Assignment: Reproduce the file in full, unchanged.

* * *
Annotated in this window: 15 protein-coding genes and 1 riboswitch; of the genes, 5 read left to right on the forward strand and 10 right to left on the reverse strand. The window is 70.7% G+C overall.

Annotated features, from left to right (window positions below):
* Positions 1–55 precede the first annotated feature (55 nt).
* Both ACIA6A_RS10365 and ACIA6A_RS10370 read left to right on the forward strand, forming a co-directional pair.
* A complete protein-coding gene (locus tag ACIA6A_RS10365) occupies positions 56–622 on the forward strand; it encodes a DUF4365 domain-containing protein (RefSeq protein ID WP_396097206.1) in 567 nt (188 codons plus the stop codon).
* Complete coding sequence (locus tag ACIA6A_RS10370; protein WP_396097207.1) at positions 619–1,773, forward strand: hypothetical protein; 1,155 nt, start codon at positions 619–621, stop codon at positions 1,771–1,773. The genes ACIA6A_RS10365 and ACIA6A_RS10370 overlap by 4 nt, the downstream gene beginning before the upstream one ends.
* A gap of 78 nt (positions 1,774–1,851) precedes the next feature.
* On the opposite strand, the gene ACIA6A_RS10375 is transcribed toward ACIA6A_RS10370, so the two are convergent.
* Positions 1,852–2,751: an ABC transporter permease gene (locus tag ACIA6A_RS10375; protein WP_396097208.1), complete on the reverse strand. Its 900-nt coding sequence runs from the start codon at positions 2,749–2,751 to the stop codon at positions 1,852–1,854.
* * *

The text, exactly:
Annotated in this window: 15 protein-coding genes and 1 riboswitch; of the genes, 5 read left to right on the forward strand and 10 right to left on the reverse strand. The window is 70.7% G+C overall.

Annotated features, from left to right (window positions below):
* Positions 1–55 precede the first annotated feature (55 nt).
* Both ACIA6A_RS10365 and ACIA6A_RS10370 read left to right on the forward strand, forming a co-directional pair.
* A complete protein-coding gene (locus tag ACIA6A_RS10365) occupies positions 56–622 on the forward strand; it encodes a DUF4365 domain-containing protein (RefSeq protein ID WP_396097206.1) in 567 nt (188 codons plus the stop codon).
* Complete coding sequence (locus tag ACIA6A_RS10370; protein WP_396097207.1) at positions 619–1,773, forward strand: hypothetical protein; 1,155 nt, start codon at positions 619–621, stop codon at positions 1,771–1,773. The genes ACIA6A_RS10365 and ACIA6A_RS10370 overlap by 4 nt, the downstream gene beginning before the upstream one ends.
* A gap of 78 nt (positions 1,774–1,851) precedes the next feature.
* On the opposite strand, the gene ACIA6A_RS10375 is transcribed toward ACIA6A_RS10370, so the two are convergent.
* Positions 1,852–2,751: an ABC transporter permease gene (locus tag ACIA6A_RS10375; protein WP_396097208.1), complete on the reverse strand. Its 900-nt coding sequence runs from the start codon at positions 2,749–2,751 to the stop codon at positions 1,852–1,854.